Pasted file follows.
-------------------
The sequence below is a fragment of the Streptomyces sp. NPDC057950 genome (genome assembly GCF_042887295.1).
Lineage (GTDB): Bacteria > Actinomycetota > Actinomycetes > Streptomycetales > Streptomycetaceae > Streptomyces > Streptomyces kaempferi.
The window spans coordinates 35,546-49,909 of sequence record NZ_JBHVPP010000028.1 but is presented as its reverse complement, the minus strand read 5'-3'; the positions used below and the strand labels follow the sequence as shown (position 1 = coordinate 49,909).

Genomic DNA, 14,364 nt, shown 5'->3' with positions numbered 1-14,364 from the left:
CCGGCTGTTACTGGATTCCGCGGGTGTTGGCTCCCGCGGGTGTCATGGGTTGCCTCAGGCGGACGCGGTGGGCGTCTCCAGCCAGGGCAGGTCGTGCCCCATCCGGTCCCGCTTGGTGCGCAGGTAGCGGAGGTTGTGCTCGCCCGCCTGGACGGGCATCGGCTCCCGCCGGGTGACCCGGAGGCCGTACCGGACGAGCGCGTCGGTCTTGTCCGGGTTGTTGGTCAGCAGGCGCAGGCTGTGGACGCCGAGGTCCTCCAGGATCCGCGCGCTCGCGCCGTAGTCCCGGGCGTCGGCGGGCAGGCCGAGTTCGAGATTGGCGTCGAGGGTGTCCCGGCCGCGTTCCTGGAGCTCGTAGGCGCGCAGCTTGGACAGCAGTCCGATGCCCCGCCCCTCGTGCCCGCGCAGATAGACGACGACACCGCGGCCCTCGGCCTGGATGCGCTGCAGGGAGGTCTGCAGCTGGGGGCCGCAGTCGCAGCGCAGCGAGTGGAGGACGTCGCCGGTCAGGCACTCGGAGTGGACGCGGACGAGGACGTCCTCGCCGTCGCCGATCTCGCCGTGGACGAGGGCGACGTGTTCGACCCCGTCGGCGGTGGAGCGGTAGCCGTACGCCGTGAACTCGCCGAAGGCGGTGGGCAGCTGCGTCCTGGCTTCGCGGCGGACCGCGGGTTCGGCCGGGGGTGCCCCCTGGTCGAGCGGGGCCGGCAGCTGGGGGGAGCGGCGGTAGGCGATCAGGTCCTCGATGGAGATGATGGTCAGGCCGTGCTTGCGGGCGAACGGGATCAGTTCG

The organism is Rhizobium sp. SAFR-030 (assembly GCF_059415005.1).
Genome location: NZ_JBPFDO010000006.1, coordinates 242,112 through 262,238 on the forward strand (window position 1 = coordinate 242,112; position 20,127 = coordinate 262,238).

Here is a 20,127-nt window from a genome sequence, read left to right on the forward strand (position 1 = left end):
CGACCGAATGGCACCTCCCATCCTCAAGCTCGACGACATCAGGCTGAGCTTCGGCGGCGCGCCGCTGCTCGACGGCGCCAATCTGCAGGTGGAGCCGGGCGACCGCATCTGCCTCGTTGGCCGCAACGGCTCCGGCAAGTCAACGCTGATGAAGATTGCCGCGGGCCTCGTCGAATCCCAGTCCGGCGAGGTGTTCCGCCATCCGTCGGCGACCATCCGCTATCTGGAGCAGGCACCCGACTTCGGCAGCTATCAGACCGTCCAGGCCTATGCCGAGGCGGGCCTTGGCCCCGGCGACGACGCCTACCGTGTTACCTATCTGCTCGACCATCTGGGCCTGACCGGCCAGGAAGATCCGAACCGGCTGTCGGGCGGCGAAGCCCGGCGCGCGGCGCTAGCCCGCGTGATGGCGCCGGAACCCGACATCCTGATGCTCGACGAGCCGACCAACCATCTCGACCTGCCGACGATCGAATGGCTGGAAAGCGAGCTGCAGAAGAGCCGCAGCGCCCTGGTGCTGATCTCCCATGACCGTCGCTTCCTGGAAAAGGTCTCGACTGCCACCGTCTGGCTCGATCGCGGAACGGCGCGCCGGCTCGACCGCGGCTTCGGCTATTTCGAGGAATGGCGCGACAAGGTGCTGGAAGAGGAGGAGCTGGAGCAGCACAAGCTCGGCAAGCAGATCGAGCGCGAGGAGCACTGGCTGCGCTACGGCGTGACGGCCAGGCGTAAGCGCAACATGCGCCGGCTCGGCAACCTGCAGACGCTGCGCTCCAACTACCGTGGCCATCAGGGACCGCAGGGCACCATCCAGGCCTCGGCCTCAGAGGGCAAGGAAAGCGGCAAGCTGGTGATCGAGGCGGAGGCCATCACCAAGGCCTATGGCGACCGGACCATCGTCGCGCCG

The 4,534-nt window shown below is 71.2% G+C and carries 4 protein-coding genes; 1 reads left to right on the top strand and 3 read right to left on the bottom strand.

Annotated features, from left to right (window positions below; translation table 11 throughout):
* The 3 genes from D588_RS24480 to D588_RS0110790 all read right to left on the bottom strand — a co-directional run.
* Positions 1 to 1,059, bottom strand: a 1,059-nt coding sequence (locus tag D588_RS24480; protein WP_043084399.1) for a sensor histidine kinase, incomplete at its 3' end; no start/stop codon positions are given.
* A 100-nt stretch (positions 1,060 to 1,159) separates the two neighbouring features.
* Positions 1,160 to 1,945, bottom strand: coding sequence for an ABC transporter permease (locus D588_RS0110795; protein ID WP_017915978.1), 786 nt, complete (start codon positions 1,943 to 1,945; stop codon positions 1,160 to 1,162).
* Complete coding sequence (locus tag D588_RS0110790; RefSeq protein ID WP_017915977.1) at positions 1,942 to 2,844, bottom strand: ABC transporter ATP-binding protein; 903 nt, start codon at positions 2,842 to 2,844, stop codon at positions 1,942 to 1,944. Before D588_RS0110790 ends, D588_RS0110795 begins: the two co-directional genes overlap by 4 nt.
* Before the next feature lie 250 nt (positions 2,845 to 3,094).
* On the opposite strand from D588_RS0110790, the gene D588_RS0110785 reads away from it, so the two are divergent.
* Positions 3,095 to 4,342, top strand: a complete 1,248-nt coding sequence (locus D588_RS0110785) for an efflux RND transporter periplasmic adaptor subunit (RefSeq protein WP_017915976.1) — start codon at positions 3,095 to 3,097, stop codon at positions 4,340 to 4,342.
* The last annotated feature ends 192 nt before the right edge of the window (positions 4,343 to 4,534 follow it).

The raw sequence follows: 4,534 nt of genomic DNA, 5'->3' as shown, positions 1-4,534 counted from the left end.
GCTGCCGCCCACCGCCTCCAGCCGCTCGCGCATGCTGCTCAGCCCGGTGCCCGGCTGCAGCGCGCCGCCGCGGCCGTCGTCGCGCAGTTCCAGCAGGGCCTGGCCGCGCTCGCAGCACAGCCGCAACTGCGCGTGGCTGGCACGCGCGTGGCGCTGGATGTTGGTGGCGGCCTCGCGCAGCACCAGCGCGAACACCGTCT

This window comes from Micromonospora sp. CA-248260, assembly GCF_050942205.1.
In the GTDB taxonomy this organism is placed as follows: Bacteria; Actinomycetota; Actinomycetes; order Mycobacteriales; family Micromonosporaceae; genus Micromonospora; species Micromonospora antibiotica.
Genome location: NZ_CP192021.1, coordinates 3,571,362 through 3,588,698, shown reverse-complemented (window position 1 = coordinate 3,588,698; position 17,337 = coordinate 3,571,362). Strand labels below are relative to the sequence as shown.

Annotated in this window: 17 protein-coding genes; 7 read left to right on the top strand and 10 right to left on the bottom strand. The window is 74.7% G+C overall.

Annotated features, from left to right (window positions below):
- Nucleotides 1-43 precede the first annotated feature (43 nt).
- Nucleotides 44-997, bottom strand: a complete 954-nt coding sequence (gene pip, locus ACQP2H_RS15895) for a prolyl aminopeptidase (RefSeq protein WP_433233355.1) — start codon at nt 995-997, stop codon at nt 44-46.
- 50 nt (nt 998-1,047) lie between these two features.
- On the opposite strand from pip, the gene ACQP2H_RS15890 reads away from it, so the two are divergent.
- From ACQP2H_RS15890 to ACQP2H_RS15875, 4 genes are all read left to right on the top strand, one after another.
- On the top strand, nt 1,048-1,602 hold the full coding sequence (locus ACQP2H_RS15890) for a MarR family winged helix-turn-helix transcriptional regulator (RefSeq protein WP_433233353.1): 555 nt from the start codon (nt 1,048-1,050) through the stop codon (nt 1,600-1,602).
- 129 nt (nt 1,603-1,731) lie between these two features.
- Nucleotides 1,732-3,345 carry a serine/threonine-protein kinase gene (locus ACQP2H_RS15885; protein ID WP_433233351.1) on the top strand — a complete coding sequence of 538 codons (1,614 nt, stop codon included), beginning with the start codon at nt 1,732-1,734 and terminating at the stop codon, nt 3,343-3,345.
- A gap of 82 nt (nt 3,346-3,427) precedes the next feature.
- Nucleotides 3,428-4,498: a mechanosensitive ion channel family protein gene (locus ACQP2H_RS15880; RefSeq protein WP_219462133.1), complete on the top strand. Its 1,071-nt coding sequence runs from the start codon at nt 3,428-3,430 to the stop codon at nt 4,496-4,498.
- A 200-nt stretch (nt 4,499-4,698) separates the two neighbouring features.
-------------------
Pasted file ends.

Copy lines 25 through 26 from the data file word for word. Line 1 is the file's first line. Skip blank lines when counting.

Genome location: NZ_CP192021.1, coordinates 3,571,362 through 3,588,698, shown reverse-complemented (window position 1 = coordinate 3,588,698; position 17,337 = coordinate 3,571,362). Strand labels below are relative to the sequence as shown.

Annotated in this window: 17 protein-coding genes; 7 read left to right on the top strand and 10 right to left on the bottom strand. The window is 74.7% G+C overall.